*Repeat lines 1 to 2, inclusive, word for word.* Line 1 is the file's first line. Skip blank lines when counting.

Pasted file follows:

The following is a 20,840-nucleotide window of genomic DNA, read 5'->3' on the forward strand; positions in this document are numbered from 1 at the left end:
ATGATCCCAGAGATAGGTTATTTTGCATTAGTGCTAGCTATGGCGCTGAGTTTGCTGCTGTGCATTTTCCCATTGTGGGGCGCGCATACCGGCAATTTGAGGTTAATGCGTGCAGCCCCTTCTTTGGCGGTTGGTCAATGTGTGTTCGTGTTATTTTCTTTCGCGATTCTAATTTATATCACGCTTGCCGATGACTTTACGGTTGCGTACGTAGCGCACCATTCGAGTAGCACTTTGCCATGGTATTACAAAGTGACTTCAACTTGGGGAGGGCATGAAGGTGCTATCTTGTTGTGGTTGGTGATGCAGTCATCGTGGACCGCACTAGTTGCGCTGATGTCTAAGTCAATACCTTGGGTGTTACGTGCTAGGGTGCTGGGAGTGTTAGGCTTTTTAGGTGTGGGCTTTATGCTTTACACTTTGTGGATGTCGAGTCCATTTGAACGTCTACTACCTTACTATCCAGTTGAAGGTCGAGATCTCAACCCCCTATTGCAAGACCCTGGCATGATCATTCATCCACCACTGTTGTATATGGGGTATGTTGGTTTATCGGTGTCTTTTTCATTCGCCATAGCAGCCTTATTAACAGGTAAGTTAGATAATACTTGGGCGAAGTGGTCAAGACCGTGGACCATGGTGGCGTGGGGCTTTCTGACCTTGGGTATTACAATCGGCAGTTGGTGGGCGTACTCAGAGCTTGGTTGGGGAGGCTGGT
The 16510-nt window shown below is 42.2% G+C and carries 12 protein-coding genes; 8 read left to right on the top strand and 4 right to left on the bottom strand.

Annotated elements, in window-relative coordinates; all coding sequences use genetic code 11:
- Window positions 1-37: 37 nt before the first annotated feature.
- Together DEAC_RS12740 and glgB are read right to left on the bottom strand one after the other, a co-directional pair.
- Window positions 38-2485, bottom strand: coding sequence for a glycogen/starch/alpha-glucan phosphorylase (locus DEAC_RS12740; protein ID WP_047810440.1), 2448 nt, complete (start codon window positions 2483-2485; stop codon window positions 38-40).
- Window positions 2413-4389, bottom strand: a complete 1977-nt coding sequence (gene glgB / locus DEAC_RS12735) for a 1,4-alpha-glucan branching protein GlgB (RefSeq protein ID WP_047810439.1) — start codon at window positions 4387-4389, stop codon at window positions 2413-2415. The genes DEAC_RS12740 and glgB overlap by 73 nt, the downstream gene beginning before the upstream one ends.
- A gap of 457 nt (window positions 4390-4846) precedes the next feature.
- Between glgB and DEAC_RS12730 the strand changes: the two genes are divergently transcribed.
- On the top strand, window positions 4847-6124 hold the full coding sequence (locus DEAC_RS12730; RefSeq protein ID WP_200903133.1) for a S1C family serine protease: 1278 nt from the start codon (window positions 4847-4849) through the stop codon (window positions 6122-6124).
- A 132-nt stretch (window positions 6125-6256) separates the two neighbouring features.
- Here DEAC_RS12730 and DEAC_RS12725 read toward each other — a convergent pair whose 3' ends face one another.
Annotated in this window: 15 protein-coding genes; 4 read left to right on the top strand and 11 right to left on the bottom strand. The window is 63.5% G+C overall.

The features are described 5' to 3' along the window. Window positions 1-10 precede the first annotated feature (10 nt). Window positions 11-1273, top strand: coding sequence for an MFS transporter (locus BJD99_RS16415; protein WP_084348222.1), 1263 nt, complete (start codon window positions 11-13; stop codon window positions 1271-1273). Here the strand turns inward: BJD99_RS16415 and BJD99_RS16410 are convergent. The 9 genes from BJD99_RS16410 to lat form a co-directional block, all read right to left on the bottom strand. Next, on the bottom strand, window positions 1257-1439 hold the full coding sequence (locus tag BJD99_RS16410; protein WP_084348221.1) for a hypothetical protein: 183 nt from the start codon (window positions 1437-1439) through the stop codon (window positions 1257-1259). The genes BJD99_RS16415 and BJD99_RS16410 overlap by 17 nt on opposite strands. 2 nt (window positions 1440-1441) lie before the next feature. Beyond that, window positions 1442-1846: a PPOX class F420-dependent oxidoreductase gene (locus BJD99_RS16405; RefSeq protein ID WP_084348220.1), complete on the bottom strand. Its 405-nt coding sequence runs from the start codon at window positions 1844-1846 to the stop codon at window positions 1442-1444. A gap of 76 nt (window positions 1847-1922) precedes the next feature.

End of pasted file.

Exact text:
The following is a 20,840-nucleotide window of genomic DNA, read 5'->3' on the forward strand; positions in this document are numbered from 1 at the left end:
ATGATCCCAGAGATAGGTTATTTTGCATTAGTGCTAGCTATGGCGCTGAGTTTGCTGCTGTGCATTTTCCCATTGTGGGGCGCGCATACCGGCAATTTGAGGTTAATGCGTGCAGCCCCTTCTTTGGCGGTTGGTCAATGTGTGTTCGTGTTATTTTCTTTCGCGATTCTAATTTATATCACGCTTGCCGATGACTTTACGGTTGCGTACGTAGCGCACCATTCGAGTAGCACTTTGCCATGGTATTACAAAGTGACTTCAACTTGGGGAGGGCATGAAGGTGCTATCTTGTTGTGGTTGGTGATGCAGTCATCGTGGACCGCACTAGTTGCGCTGATGTCTAAGTCAATACCTTGGGTGTTACGTGCTAGGGTGCTGGGAGTGTTAGGCTTTTTAGGTGTGGGCTTTATGCTTTACACTTTGTGGATGTCGAGTCCATTTGAACGTCTACTACCTTACTATCCAGTTGAAGGTCGAGATCTCAACCCCCTATTGCAAGACCCTGGCATGATCATTCATCCACCACTGTTGTATATGGGGTATGTTGGTTTATCGGTGTCTTTTTCATTCGCCATAGCAGCCTTATTAACAGGTAAGTTAGATAATACTTGGGCGAAGTGGTCAAGACCGTGGACCATGGTGGCGTGGGGCTTTCTGACCTTGGGTATTACAATCGGCAGTTGGTGGGCGTACTCAGAGCTTGGTTGGGGAGGCTGGT